Bat Houses!

I’ve been very pleased to see a few bats flying around the farm after nightfall.

Bats, after all, eat plenty of insects which means that they’re welcome guests at Green Machine Farm.

For starters, I downloaded the 4-chamber nursery bathouse plans [PDF] from Bat Conservation International and got building.

Being a nursery house, it will hopefully help the bats reproduce more.  They’re going to need it with the threat of White Nose Syndrome hanging over their collective heads.  Bats don’t hibernate in Minnesota to my knowledge, especially in bat houses, so the bat houses shouldn’t be a place where WNS would be transmitted.


Once built and painted, up the ladder it went, to the south side of the barn.  There are only a few good sites to place bat houses on our farm buildings, as there aren’t that many South-facing walls.


While I was up there, I did notice some funky business going on under the eaves: Sparrow nests.


As previously noted, I don’t exactly like sparrows. Invasive species and all that…
So they needed to be shut down. Tearing out the nests is easy enough, but how exactly to prevent them from nesting there again?

Expanding spray foam. It’s possibly the best stuff ever.


Nesting sites denied.


Bat house hung.

Now it’s just a matter of waiting for the bats to move in.




  1. Does it get hot inside the bat house, being black and on the south side of the building? I didn’t know bats like it warm during the day while they rest, but I guess now that I think about it I don’t know much about bats.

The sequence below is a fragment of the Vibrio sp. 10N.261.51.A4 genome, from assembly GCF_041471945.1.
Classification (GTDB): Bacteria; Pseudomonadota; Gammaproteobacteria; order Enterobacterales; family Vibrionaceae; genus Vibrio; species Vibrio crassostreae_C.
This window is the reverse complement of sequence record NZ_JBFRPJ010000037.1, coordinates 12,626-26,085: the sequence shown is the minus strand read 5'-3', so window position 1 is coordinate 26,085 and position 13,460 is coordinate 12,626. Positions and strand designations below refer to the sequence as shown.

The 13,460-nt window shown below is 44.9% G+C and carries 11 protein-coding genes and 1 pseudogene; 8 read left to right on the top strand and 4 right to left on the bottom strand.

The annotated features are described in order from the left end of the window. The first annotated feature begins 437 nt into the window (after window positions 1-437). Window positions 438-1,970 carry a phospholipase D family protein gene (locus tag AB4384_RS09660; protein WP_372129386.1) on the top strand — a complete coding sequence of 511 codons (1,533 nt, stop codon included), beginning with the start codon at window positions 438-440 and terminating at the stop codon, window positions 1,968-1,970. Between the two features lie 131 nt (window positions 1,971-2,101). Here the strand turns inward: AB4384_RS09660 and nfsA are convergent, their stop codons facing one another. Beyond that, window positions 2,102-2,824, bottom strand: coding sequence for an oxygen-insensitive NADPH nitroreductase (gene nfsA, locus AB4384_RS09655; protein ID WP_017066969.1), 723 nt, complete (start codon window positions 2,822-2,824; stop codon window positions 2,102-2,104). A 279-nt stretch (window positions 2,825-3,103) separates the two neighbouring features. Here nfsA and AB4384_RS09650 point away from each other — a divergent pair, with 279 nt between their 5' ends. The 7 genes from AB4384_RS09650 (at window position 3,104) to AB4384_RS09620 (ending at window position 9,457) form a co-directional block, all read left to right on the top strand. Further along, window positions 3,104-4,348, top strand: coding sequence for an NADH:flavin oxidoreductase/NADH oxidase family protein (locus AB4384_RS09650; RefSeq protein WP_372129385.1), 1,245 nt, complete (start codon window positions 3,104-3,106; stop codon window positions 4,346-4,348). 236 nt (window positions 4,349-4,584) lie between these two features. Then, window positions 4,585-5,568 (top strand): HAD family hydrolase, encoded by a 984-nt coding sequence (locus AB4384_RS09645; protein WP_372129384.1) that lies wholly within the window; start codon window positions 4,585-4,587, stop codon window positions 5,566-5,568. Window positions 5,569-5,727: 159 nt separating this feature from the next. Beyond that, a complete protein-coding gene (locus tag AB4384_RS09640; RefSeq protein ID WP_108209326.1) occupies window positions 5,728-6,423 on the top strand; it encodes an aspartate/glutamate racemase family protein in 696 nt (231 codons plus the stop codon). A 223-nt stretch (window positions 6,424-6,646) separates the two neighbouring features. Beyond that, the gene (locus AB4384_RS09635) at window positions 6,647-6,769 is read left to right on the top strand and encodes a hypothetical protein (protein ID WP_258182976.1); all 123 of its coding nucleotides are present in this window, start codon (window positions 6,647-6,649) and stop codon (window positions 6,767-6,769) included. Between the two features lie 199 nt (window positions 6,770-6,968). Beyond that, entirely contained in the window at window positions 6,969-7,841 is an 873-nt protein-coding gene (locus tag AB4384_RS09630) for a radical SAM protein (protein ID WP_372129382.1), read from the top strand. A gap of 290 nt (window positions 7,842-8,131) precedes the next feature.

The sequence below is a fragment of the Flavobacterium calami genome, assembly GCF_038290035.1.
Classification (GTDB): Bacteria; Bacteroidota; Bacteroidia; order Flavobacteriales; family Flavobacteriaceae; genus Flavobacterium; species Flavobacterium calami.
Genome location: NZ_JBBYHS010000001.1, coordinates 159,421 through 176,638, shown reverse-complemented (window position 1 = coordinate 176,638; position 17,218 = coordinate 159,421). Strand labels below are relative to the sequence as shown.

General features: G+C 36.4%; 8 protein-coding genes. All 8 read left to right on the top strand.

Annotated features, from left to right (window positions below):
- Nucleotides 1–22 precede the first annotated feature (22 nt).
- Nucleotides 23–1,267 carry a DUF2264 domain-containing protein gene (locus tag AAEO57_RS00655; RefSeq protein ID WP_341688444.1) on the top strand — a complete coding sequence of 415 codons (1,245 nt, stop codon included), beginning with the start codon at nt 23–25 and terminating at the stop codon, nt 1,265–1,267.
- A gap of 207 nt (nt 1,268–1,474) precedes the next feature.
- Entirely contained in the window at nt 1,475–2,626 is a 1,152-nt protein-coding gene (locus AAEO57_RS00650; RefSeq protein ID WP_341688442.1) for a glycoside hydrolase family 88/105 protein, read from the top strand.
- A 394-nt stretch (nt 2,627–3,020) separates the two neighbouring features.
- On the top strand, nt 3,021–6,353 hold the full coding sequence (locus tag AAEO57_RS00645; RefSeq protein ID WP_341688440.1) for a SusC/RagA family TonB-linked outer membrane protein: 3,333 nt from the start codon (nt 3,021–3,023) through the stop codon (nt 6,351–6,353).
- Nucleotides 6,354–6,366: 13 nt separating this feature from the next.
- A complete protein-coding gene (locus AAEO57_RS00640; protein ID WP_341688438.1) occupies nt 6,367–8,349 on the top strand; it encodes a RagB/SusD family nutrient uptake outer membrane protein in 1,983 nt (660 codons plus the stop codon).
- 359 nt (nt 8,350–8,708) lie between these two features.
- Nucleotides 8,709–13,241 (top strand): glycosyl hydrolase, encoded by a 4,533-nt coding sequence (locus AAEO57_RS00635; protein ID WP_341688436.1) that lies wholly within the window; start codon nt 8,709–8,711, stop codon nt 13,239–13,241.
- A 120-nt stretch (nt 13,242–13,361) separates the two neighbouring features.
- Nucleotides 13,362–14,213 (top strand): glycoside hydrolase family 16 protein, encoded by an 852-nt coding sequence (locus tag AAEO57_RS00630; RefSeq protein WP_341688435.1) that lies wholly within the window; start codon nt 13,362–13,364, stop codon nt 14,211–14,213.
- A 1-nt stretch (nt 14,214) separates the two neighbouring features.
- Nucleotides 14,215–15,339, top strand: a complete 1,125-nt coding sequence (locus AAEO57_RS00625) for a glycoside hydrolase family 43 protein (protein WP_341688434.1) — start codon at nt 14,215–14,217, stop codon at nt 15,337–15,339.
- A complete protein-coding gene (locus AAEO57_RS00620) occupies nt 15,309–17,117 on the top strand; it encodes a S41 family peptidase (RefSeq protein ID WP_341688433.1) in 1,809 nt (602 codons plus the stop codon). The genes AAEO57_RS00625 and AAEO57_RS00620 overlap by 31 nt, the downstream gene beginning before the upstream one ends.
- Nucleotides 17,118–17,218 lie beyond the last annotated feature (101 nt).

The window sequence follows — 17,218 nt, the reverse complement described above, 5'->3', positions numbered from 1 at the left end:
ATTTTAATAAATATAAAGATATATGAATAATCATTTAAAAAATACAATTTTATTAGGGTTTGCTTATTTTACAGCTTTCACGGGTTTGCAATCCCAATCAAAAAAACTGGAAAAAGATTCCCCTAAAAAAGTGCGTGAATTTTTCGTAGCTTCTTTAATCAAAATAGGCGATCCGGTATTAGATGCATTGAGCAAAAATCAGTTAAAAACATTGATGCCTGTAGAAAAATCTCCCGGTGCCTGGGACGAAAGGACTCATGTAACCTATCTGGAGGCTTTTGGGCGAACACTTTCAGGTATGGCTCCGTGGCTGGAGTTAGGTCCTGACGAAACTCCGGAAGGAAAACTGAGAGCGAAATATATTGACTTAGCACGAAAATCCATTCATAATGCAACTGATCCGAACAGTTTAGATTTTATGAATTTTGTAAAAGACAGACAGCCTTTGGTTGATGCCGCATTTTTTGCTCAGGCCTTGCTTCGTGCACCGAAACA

I checked on my friends’ cats while they were away and they had killed a little bat inside their house. An exciting time missed by my friends.

    1. Bats like it hot apparently. In Minnesota they recommend painting houses black, down South lighter colors are in order. Apparently you want to shoot for a daytime temp of 100 degrees or so

      1. That’s amazing. I didn’t know any mammal liked it that hot. I always picture bats in caves, but maybe that’s to survive the winter?

        1. I know from reading about white-nose syndrome that they do most of their hibernating in caves. If you’re trying to keep your metabolism down through winter, it’s probably a good idea to go someplace that’s a constant 54 degrees or so. There’s not much I can do to provide any new cave habitat, but I can sure try to give them some nice digs for the summer when all the bat reproduction takes place.

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